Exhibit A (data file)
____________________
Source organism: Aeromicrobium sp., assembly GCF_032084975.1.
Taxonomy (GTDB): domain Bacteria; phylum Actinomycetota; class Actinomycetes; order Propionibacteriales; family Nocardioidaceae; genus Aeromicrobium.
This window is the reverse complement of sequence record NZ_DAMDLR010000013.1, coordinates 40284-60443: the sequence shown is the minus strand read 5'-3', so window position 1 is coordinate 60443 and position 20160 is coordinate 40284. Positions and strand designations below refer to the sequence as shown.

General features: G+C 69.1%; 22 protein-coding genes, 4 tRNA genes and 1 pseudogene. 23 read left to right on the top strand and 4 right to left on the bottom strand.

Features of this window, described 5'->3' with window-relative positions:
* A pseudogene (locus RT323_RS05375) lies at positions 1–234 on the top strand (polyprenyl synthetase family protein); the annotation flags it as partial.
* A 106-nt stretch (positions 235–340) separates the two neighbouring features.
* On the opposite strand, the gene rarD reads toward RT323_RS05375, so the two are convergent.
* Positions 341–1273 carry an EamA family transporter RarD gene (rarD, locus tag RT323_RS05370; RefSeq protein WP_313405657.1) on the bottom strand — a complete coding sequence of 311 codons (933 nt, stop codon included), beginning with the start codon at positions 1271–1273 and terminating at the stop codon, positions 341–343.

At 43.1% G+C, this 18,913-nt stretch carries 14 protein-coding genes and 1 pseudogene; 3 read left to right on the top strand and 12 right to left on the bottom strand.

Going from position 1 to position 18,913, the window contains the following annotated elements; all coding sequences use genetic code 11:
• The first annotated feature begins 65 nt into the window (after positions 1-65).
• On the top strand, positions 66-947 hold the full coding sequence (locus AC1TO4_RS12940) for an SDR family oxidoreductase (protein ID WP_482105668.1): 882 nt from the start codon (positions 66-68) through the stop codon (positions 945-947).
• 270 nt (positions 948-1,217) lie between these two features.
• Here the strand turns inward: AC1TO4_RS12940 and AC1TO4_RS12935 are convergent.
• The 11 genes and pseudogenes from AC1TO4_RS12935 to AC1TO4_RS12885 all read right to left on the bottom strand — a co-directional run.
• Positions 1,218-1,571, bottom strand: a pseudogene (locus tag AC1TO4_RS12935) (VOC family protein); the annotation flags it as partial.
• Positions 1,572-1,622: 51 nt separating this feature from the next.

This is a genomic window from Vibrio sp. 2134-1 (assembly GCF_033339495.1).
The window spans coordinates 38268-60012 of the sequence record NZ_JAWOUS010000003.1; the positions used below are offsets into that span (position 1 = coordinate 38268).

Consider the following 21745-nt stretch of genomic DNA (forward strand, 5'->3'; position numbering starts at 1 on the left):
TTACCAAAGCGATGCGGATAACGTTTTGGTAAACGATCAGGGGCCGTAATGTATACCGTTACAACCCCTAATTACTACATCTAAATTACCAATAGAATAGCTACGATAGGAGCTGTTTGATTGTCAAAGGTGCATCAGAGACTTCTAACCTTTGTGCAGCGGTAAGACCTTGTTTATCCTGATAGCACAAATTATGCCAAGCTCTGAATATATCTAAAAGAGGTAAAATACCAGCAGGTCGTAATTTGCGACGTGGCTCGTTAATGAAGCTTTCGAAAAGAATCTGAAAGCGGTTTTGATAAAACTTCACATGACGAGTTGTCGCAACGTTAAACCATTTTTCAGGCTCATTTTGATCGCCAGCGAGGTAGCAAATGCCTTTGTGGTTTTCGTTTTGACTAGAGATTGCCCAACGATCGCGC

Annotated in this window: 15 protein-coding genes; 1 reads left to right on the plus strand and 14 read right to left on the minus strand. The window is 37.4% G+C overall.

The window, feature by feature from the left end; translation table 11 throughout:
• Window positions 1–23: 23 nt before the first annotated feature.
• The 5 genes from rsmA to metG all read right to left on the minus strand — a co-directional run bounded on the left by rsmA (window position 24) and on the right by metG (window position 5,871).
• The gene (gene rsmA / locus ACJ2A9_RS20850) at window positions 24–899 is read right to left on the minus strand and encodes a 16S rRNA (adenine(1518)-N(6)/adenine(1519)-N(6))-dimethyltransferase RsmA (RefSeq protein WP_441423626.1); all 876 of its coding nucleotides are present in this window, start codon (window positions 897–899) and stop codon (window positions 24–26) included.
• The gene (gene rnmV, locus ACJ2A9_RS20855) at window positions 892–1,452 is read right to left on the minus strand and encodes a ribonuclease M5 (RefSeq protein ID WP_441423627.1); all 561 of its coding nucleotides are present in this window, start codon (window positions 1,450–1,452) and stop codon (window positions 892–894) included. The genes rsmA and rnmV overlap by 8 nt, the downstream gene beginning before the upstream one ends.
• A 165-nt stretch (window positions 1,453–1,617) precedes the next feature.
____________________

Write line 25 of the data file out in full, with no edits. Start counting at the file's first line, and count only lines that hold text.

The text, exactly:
• Window positions 1–23: 23 nt before the first annotated feature.